Director Darrell C. Hazelrig’s “The Dark Companion” is an odd animal to make out. It’s darkly comedic, but also kind of grim when you think about it. It’s about a world where humans and puppets live beside one another, and drink in the same bars, and yet puppet Howard’s plight can be interpreted in both ways, when you boil it down. Director Hazelrig has a good time toying with this premise of a puppet that realizes it has a sentient hand up its back, and I like where the story inevitably goes.
On the one hand you have what is basically the beginning of mental illnesses for puppets in this world. Hell, the puppets have their vices and their romances, why wouldn’t they have their own mental illnesses? What if the puppets began garnering an illness that allowed them the sight of some form of a sentient ruler that controls their functions? What could they do about it? Would puppets take medication to get rid of the visions? Howard’s own dilemma is eerie and yet kind of funny, as he begins realizing someone is pulling his strings, and there’s no one else around that can see the person in question.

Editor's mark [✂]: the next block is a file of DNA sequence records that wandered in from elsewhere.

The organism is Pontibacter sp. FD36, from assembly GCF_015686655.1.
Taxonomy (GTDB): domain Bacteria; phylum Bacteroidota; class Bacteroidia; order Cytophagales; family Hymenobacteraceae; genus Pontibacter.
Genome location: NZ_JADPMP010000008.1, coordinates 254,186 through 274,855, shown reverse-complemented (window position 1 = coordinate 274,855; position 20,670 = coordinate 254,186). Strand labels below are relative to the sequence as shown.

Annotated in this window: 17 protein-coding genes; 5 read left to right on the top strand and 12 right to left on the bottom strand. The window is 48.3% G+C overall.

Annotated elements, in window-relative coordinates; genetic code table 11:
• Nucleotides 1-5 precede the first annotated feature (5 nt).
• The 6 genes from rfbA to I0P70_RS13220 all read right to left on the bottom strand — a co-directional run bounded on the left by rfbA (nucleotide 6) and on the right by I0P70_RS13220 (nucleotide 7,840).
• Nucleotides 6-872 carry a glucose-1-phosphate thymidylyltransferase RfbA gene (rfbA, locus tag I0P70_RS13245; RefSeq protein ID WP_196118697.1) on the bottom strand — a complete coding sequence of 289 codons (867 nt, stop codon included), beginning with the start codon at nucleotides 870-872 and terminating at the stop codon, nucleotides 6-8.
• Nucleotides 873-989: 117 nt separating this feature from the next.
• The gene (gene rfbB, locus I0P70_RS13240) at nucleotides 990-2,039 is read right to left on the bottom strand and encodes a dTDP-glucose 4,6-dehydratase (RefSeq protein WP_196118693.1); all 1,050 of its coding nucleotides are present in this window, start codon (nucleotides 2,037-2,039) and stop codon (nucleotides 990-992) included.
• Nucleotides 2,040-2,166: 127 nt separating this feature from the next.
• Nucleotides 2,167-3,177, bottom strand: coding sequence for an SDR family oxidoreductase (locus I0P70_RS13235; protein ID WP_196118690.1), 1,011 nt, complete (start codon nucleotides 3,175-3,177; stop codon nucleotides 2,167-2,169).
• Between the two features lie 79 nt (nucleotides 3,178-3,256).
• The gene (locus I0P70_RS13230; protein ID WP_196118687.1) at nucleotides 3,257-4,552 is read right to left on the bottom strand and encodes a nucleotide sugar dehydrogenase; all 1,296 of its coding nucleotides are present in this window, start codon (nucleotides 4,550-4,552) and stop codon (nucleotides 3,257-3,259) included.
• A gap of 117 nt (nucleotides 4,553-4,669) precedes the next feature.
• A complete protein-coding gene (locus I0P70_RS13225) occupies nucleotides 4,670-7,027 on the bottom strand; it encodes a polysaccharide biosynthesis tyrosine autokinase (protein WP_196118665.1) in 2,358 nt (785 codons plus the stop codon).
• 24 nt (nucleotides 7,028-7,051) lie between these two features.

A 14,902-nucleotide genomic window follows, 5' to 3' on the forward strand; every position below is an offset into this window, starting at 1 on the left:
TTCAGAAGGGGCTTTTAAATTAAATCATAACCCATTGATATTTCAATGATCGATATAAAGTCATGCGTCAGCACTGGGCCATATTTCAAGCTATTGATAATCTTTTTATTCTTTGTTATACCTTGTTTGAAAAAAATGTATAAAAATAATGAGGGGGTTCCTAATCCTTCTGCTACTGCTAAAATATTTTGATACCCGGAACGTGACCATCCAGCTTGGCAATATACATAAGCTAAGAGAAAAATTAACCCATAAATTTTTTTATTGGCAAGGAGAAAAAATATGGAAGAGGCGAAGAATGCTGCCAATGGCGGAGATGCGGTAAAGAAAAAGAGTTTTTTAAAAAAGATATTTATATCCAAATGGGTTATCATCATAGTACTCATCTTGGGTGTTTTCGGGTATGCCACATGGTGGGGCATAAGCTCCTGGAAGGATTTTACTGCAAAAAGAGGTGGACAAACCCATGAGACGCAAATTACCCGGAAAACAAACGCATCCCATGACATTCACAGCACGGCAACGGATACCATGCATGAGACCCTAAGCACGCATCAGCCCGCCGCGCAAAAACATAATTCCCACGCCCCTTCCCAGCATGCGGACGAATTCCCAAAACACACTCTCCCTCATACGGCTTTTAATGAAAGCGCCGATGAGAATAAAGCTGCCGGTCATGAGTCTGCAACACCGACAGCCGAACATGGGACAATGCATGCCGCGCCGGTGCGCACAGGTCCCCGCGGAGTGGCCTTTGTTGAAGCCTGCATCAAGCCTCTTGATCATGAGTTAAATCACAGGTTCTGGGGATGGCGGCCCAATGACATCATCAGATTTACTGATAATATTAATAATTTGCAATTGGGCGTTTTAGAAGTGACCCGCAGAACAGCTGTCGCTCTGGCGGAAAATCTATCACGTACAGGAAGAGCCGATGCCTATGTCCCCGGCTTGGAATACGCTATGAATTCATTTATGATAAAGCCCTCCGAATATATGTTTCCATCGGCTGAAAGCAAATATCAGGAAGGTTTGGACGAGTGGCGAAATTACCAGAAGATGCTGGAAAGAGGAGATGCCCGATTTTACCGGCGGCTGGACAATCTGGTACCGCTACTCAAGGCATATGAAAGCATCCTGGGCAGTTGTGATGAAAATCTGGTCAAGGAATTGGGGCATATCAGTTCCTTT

When the vision of a mysterious puppeteer begins disrupting his life, he decides to strike it down. Much of Howard’s own problems can be applied to the human counterparts and their own sense of free will and mental illness. What if humans were aware of some kind of sentient being no one else could see? Would that eliminate any sense of free will? Does it destroy any illusion that we decide our fates? “The Dark Companion” is a very creative and utterly original short drama that opens up a unique world with a demented climax I was bowled over by. Director Darrell C. Hazelrig really is a unique filmmaker I hope to see more from in the future.